NASHVILLE — If the state House of Representatives next week follows same course the General Assembly's upper chamber followed Thursday, Tennessee cities and towns may soon be permanently unable to annex new areas against the will of residents.

By a 27-1 vote Thursday, the State Senate approved Senate Bill 2464, which effectively repeals long-standing statutes that permit cities to annex new areas by ordinance. The House will consider the legislation next week.

Last year, the legislature approved a measure that placed a one-year moratorium on annexations by ordinance while the Tennessee Advisory Commission on Intergovernmental Relations (TACIR) studied the issue. That moratorium is set to expire next month. The new legislation would extend that moratorium until May 2015 while TACIR completes its study. At that point, the statutes allowing annexation by ordinance would be automatically revoked.

Ordinances simply require two majority votes by a town's governing council or board of aldermen. If the legislation currently being considered becomes law, annexations can only happen when voters within the impacted areas approve it by a referendum vote. For example, the towns of Huntsville, Oneida and Winfield could not annex areas adjacent to the current city limits without placing the issue on the ballot of an upcoming election.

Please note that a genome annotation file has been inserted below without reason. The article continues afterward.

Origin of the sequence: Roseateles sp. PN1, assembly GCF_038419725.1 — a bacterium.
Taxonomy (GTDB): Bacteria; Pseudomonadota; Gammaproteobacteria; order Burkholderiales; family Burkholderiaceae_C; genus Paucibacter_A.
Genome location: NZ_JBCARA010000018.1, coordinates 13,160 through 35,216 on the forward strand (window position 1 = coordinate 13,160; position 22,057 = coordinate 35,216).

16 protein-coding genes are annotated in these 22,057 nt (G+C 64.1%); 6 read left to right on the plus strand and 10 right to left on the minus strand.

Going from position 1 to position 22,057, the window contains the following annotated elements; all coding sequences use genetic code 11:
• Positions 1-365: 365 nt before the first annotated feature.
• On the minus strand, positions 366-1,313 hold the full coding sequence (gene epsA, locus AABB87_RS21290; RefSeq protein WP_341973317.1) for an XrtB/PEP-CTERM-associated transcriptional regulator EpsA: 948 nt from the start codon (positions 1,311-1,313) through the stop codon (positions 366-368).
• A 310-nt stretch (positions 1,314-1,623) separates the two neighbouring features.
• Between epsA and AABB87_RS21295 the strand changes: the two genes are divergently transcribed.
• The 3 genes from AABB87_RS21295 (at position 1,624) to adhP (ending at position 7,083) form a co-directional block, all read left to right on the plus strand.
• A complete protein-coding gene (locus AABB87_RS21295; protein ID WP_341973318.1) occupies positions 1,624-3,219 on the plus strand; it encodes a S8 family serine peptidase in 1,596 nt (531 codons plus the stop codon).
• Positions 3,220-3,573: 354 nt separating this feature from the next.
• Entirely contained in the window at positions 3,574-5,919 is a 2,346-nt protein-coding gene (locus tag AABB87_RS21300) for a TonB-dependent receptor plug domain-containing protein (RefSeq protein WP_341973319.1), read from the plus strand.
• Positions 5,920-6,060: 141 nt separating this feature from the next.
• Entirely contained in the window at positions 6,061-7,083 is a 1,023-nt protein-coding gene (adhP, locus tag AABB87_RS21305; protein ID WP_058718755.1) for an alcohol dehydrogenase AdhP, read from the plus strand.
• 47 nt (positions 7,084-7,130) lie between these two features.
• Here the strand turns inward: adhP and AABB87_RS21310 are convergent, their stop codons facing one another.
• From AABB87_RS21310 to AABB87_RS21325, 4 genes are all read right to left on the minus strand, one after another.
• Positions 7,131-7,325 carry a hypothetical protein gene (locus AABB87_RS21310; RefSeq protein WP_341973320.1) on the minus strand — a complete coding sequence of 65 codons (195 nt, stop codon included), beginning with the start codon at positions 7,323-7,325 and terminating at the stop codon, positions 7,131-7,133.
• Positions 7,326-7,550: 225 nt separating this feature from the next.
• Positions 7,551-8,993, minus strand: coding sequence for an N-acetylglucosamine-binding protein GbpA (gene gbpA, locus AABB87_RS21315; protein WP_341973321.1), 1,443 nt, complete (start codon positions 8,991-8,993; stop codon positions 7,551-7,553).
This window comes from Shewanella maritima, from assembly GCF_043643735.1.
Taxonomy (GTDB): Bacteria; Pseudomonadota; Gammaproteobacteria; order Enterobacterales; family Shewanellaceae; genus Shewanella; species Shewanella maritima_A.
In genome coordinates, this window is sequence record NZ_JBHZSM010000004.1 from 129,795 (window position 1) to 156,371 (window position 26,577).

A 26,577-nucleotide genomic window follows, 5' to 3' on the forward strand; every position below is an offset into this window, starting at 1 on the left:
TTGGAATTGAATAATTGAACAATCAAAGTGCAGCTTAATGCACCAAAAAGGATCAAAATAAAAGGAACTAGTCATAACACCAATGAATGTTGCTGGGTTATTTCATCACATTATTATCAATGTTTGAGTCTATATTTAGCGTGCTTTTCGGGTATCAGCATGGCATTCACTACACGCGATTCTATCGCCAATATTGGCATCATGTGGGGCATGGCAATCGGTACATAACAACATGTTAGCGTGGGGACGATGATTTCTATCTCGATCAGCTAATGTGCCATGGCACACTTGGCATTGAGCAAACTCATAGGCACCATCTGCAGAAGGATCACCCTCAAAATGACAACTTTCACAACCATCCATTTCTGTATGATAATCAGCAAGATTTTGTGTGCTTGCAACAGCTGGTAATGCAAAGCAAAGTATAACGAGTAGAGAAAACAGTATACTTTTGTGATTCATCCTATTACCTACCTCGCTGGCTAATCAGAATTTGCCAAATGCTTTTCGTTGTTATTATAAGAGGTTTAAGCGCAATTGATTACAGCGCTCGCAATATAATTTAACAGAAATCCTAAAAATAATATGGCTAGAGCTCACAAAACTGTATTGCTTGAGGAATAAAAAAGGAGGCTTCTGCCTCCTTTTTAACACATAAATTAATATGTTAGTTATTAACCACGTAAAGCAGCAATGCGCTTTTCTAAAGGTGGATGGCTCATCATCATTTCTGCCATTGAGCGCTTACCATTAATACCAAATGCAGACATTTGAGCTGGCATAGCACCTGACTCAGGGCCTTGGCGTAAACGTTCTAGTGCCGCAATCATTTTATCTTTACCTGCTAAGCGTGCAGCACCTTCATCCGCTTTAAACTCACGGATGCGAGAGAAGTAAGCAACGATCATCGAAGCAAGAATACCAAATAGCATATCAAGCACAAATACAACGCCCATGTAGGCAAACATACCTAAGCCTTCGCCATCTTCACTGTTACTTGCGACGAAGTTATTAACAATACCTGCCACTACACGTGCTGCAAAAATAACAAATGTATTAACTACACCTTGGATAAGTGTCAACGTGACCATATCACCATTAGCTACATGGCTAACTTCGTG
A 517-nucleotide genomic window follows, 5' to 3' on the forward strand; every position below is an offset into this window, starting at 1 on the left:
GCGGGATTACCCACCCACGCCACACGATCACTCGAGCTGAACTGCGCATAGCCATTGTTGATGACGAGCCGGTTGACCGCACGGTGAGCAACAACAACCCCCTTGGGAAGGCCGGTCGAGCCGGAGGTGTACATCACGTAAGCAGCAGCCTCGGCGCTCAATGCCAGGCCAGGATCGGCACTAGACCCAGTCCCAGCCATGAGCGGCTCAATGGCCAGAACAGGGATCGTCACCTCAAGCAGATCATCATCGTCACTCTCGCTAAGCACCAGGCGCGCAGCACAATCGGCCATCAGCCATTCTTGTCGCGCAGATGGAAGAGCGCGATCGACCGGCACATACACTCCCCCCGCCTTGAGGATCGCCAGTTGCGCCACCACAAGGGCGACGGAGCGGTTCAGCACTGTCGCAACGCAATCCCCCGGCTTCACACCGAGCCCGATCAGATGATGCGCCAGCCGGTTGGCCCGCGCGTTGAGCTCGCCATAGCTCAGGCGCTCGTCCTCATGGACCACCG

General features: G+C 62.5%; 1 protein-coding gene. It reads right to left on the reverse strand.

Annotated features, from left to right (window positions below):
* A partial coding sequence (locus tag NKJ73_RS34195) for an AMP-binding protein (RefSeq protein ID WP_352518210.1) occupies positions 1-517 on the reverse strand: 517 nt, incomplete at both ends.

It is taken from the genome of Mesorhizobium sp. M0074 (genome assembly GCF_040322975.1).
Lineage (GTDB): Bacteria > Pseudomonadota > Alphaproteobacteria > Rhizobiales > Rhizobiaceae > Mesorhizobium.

The legislature's moratorium on ordinance annexations last year placed the status of Highlander Estates, a subdivision adjoining the Town of Huntsville on its northwest corner, in limbo. The town annexed the subdivision by ordinance after the retroactive date of the legislature's moratorium. That annexation could still take effect, but only if approved by Scott County Commission.

The Town of Huntsville has approved several annexations by ordinance over the past three years, including the Scenic Hills subdivision on its east end and Mudd Street on its south end.

Tennessee is currently one of only six states that allow annexations without a referendum vote. Ordinance annexations have been permitted in Tennessee towns since 1955. Prior to that, expansions of cities and towns had to be approved by the state legislature.

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